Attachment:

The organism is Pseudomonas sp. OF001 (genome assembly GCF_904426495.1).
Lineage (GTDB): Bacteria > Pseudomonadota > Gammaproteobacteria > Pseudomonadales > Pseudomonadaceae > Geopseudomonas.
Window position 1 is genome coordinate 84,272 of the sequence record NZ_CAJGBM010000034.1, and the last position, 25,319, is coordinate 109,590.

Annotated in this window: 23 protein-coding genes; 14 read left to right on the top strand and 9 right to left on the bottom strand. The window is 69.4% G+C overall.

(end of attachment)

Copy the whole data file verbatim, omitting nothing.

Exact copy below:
The organism is Pseudomonas sp. OF001 (genome assembly GCF_904426495.1).
Lineage (GTDB): Bacteria > Pseudomonadota > Gammaproteobacteria > Pseudomonadales > Pseudomonadaceae > Geopseudomonas.
Window position 1 is genome coordinate 84,272 of the sequence record NZ_CAJGBM010000034.1, and the last position, 25,319, is coordinate 109,590.

Annotated in this window: 23 protein-coding genes; 14 read left to right on the top strand and 9 right to left on the bottom strand. The window is 69.4% G+C overall.